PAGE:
Prof. Avi Ben Bassat, former Director General of the Ministry of Finance (Photo: Reuven Castro)
The farewell ceremony for Chief Economist Shira Greenberg could have ended like other farewell ceremonies for public sector workers: speeches in praise of the departing, words of thanks, Rogelach and a gift with a standard dedication: "With appreciation from the Ministry of Finance." But then former Finance Ministry Director General Ram Belinkov took the stage, and among other things, said the following sentence: "The voice of the chief economist thunders against the background of the silence of the sheep," and aimed at the senior Finance Ministry officials who remained silent after the legal reform began, and when they opened their mouths, it was, at least in his opinion, too late and too little.
Prof. Avi Ben Bassat, 78, professor emeritus in the Department of Economics at the Hebrew University, is very familiar with the Ministry of Finance, he was the Director General from 1999 to 2001. He knows all too well whether officials face the dilemmas when criticizing government policy or warning against it: "When we talk about a system, you can't discuss them all as one group," he says. "But there is no doubt that when such a big and significant move was made, they should have expressed their opinion. Eventually they did it. It's a little late, but better than never."
"Finance officials voiced their opinions late, but better than never" (Photo: Reuven Castro)
Torn from the inside
His resume is illustrious and includes senior positions and awards, including the Knight of Quality Government award. Ben Bassat wrote his doctorate on "Foreign Exchange Reserve Management: The Israeli Experience" and became an expert in the field.
In 1971 he began working as an economist in the Bank of Israel's Research Department, and after two and a half decades he was appointed responsible for the Central Bank's macroeconomic policy on monetary policy and the exchange rate, and headed the team of capital market reforms and changes in the structure of the banking system.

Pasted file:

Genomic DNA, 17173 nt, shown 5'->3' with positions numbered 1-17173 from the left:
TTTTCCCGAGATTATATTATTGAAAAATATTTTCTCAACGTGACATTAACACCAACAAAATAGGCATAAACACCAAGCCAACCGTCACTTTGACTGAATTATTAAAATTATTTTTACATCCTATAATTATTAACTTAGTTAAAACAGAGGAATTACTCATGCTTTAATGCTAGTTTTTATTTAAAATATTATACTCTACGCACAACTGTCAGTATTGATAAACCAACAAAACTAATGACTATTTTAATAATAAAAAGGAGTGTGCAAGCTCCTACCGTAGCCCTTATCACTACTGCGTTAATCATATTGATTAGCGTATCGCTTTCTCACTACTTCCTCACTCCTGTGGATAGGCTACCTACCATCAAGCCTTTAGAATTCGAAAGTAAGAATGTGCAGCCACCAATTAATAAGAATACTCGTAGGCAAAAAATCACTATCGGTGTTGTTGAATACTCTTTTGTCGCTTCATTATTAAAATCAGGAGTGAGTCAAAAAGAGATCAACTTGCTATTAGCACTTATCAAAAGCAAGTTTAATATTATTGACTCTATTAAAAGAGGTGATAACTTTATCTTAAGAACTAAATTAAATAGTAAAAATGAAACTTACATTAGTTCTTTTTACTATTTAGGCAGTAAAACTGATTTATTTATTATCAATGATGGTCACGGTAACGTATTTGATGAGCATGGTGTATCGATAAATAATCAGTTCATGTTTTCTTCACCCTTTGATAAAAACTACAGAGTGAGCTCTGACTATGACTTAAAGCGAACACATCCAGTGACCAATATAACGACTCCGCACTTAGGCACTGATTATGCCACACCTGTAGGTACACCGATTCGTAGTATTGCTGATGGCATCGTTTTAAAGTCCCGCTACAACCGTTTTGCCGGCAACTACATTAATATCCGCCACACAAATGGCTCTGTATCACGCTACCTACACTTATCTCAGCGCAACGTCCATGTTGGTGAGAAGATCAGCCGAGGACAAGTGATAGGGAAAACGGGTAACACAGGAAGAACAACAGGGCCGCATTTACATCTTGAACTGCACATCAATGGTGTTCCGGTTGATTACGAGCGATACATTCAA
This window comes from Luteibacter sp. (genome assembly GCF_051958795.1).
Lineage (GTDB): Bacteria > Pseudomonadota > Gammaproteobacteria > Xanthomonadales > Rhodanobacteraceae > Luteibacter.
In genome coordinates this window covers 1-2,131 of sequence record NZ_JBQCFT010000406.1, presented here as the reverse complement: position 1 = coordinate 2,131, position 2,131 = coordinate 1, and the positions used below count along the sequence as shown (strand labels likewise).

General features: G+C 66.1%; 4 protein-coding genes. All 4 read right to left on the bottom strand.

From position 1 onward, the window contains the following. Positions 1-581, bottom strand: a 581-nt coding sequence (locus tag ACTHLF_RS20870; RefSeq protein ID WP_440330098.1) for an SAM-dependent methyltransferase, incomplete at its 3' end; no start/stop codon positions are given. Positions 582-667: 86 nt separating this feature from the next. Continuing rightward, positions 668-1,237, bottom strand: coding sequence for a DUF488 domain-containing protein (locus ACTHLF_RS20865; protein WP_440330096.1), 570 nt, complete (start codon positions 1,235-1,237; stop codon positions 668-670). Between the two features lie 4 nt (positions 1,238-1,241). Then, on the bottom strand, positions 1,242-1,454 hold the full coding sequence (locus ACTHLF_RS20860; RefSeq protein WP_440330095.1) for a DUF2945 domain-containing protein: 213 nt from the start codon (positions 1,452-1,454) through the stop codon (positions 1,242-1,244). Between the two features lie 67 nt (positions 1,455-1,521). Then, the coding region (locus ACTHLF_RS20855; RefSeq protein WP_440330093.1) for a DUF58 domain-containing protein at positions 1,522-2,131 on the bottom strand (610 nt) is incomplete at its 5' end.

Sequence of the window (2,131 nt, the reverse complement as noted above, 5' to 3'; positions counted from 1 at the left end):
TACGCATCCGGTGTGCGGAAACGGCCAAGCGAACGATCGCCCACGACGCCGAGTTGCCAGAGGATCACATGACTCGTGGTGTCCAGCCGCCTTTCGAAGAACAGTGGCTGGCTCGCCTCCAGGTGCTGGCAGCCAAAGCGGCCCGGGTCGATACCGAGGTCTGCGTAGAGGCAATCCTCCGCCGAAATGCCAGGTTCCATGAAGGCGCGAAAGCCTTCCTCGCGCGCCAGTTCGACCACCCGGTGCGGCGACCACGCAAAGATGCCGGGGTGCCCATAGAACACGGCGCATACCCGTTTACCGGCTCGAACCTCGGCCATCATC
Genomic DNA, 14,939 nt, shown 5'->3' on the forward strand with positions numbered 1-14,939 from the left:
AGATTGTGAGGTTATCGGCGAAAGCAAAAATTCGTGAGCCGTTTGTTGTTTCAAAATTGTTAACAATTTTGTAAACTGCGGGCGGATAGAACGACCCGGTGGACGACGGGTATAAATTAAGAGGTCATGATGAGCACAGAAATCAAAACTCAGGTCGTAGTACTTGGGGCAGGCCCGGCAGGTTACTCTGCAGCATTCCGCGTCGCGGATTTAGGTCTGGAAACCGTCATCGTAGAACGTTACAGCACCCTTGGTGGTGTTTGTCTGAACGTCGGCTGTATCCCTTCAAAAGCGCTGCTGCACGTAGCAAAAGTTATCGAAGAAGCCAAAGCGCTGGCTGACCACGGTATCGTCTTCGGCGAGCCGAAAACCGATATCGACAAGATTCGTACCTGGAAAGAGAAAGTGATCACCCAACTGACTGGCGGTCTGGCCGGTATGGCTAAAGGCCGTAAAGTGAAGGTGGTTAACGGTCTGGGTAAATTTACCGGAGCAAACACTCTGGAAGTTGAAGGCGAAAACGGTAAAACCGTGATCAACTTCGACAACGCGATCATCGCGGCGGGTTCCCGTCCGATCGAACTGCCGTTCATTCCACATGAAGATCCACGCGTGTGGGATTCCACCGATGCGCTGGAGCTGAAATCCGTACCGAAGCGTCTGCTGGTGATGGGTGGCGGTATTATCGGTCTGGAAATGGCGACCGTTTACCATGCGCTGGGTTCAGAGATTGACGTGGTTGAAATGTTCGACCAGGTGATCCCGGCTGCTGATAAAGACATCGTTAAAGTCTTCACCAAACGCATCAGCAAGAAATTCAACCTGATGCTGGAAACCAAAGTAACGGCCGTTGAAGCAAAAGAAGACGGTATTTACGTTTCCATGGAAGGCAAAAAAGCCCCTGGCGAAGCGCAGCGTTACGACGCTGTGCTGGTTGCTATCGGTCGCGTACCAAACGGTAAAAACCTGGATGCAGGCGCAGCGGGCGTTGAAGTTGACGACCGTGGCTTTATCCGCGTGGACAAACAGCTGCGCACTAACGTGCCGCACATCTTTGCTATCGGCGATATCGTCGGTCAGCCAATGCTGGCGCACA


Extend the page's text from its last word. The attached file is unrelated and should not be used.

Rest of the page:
He also headed the team in the economic negotiations with the Palestinians to implement the Wye Accords and consolidate permanent relations following the Camp David peace talks. In addition, he served as a member and chairman of no less than 15 public and government committees. From the years of experience and knowledge he has accumulated, during which he looks at what is happening in Israel, it seems that he is torn from within and pained by the crisis into which the country has entered.
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"The weakening of two of the three branches paves the way to dictatorship" (Photo: Reuven Castro)
The independence of the Knesset is not complete
What concerns you about legal reform?
"The damage to democracy. In every democratic state there are three branches that must be independent: the Knesset, the government and the judiciary. We start from a bad starting point. The independence of the Knesset in Israel is not complete, because the elections are not personal but partisan, and most parties do not have primaries, and the appointments are made by the head of the list, so Knesset members have no real independence.
"Even within the Knesset, there is no independence, because there is factional discipline, which is very severe, and if a MK violates it, there are severe sanctions against him – from voting prohibition to impeachment, and in addition to it there is also coalition discipline. Norwegian law is another problem.